Ratesdownload (1)
Monthly ADS_Simple Slide Show
Magazine Flip
Skyscraper 3

Unlucky 13 – The Threat to Greyhound Racing

Click here to read the complete article
182 – September, 2018


Elephants, whales, and—-racing greyhounds? Right now Amendment 13, a proposal to end greyhound racing, is on the ballot in Florida. Just as many of us feared, once Jumbo and Willie were freed (and by the way, now that the circus is out of business, who is paying to feed those elephants?), the free-the-animal groups aimed for the next an- imal involved in entertainment—-the racing greyhound. Amendment 13 was initiated by the Humane Society of the United States (HSUS) and Grey2KUSA (G2K). G2K is a lobbying group, not a retired racers adoption group, although many people assume they are, just as they assume HSUS is a shel- ter. Only 1.6% of G2K’s annual $600K income goes to greyhound adoption groups.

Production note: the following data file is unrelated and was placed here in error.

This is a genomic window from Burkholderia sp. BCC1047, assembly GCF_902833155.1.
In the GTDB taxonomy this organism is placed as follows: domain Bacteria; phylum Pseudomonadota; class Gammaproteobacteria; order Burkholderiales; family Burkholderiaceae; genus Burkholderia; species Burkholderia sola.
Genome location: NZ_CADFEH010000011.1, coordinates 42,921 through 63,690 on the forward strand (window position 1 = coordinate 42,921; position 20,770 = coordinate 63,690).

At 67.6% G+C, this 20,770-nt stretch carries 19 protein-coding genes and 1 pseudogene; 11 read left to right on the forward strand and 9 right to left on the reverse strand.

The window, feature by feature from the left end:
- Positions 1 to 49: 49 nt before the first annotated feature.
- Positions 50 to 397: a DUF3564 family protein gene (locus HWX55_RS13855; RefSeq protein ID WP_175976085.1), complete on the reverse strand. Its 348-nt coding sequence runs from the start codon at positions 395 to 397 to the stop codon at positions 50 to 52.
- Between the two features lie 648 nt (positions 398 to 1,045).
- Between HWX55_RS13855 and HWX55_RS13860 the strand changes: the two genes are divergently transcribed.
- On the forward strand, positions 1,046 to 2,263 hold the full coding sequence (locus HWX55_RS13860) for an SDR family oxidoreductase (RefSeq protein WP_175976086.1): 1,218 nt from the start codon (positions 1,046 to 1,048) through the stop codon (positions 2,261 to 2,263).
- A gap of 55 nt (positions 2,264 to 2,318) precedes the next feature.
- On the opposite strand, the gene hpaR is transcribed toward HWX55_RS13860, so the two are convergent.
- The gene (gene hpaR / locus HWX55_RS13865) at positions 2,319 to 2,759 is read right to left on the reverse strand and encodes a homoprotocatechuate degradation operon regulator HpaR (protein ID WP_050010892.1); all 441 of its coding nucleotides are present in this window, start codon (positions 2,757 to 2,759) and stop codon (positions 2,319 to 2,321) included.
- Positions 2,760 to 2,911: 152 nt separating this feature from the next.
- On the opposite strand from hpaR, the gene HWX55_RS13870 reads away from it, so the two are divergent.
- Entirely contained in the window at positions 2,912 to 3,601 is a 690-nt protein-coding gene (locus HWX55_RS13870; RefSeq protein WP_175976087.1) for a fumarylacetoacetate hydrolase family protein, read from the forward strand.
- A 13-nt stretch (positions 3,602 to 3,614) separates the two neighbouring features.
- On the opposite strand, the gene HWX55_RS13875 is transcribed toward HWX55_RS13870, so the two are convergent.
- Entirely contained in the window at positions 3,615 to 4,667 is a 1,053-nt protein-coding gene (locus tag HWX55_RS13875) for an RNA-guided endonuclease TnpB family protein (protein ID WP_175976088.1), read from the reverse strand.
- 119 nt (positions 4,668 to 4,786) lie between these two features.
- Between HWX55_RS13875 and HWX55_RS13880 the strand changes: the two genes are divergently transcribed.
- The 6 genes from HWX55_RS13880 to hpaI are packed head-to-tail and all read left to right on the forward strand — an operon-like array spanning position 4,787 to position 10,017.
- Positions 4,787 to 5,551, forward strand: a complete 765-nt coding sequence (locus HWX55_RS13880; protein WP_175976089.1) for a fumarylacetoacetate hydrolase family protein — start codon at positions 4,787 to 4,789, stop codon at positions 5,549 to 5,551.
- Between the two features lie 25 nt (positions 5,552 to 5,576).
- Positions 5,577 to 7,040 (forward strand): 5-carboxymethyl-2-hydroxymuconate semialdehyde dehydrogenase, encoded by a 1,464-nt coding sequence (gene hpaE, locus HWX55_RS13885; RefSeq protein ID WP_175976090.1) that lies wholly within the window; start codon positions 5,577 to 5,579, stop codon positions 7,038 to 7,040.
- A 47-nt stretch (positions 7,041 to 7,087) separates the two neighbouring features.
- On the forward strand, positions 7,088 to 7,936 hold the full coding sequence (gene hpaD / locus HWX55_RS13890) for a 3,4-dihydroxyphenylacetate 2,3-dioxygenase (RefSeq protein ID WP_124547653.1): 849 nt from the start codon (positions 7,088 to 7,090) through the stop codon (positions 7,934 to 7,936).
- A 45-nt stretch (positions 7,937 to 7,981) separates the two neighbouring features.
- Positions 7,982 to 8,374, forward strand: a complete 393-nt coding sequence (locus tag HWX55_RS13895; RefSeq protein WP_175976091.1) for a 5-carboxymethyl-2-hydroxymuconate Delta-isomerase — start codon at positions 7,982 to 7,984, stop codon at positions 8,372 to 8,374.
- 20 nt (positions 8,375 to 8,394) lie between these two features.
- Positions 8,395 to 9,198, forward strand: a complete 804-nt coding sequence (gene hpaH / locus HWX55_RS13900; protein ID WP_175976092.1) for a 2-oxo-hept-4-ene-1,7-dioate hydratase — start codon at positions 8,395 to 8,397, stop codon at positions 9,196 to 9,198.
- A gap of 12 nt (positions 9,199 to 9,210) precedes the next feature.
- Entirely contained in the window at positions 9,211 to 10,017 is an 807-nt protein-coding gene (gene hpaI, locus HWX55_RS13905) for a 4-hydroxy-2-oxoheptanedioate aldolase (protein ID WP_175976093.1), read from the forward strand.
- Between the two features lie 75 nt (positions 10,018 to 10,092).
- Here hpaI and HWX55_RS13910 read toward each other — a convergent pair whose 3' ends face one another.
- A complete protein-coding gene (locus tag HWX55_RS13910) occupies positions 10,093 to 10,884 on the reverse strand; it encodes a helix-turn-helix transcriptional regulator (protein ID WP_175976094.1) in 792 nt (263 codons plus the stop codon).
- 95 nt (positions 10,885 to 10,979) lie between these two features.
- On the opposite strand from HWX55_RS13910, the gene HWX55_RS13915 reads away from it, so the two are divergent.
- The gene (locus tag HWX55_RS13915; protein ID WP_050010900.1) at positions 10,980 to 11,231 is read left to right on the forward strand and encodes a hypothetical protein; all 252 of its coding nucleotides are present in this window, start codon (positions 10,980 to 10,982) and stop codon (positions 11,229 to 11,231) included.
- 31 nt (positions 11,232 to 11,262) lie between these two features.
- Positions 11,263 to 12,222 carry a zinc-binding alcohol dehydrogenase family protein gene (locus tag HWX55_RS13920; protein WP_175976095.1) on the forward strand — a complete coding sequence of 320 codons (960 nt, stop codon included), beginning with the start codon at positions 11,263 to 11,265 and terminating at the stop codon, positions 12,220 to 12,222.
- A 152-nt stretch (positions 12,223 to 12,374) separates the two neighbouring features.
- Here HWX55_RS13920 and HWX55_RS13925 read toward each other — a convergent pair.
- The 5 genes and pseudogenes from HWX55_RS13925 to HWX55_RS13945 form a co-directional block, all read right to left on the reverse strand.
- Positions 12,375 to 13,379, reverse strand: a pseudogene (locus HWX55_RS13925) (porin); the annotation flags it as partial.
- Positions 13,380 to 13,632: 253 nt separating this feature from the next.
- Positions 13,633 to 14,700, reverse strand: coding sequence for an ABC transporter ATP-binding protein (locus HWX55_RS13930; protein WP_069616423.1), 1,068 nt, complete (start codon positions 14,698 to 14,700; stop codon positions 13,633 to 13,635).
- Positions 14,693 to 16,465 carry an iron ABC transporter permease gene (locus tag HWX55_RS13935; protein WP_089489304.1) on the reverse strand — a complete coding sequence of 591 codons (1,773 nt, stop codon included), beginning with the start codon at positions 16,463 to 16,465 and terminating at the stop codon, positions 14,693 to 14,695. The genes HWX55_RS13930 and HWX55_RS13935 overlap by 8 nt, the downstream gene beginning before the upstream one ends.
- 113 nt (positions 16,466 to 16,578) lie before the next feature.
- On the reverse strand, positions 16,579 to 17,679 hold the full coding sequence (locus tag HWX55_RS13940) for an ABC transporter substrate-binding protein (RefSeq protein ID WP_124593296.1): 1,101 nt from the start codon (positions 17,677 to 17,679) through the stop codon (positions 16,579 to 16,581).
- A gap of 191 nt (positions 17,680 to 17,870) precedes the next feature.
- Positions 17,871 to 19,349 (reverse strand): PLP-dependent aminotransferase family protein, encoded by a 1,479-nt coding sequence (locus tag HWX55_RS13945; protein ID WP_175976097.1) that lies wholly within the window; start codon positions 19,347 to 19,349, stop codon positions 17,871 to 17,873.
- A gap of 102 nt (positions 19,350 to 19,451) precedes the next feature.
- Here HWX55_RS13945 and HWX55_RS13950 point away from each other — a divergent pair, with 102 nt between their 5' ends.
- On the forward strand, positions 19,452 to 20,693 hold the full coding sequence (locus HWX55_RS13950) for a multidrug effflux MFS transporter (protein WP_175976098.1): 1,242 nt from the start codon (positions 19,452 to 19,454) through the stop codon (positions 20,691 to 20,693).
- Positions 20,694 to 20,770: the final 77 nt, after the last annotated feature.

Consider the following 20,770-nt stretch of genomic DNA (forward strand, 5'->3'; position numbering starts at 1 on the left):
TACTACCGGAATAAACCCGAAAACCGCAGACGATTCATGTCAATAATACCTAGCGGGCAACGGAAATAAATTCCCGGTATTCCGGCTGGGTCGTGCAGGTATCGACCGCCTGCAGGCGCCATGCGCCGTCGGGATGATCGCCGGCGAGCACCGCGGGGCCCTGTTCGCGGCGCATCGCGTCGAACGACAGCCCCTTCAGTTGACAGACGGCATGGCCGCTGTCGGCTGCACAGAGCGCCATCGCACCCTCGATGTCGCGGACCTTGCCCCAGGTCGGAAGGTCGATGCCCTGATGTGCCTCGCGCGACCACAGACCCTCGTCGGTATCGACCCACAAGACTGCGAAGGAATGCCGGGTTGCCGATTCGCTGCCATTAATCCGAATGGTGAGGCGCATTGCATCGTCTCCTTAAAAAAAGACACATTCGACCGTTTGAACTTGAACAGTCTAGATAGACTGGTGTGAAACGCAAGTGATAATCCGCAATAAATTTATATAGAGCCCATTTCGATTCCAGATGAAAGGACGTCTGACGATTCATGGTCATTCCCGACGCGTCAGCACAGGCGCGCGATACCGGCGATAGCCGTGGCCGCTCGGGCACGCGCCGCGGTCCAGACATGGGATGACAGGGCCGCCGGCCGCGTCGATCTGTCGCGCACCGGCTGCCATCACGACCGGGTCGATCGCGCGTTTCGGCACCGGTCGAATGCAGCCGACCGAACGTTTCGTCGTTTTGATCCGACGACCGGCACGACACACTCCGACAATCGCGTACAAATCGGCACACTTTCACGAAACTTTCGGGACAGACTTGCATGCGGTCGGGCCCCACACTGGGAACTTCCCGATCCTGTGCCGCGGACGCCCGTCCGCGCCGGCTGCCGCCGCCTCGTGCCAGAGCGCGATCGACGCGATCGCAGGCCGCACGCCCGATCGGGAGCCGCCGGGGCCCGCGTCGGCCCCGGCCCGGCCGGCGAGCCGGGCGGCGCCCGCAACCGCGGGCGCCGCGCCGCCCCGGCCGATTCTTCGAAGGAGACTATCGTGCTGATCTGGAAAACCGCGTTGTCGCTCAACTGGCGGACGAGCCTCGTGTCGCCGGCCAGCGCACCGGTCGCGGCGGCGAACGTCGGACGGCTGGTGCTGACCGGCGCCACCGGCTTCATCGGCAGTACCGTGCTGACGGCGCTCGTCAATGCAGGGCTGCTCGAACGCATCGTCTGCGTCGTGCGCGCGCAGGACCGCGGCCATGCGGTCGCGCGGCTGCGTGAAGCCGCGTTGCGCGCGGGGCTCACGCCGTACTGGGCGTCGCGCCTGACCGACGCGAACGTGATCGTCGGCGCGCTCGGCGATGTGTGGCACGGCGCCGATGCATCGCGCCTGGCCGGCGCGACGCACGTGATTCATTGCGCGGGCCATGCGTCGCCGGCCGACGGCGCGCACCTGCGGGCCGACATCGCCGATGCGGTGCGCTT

Why should you care? Because if racing goes, what will they set their sights on next? The Iditarod has long been under fire. What about lure-coursing? FAST CAT? Dock diving? Retrieving trials? Dog shows?

But as dog lovers, shouldn’t we oppose greyhound racing? After all, don’t they drastically overbreed and euthanize thousands of dogs every year, right? That’s old news. These days breeding numbers have been cut dramatically, and adoption numbers have risen to the point that demand nearly exceeds supply. In 2017 the National Greyhound Association (NGA) registered 7,000 puppies. This represents every puppy alive at 3 months of age. Records indicate that most of these puppies make it to the track with 80% of them winning a maiden race and embarking on racing careers. The other 20% may be retained for breeding or made available for adoption. Even puppies with obvious defects are placed for adoption at an early age. Every dog can be followed, and culling is not the norm.

Click here to read the complete article
182 – September, 2018

Short URL:

Posted by on Sep 26 2018. Filed under Current Articles, Featured. You can follow any responses to this entry through the RSS 2.0. Both comments and pings are currently closed.

Comments are closed


  • May 2019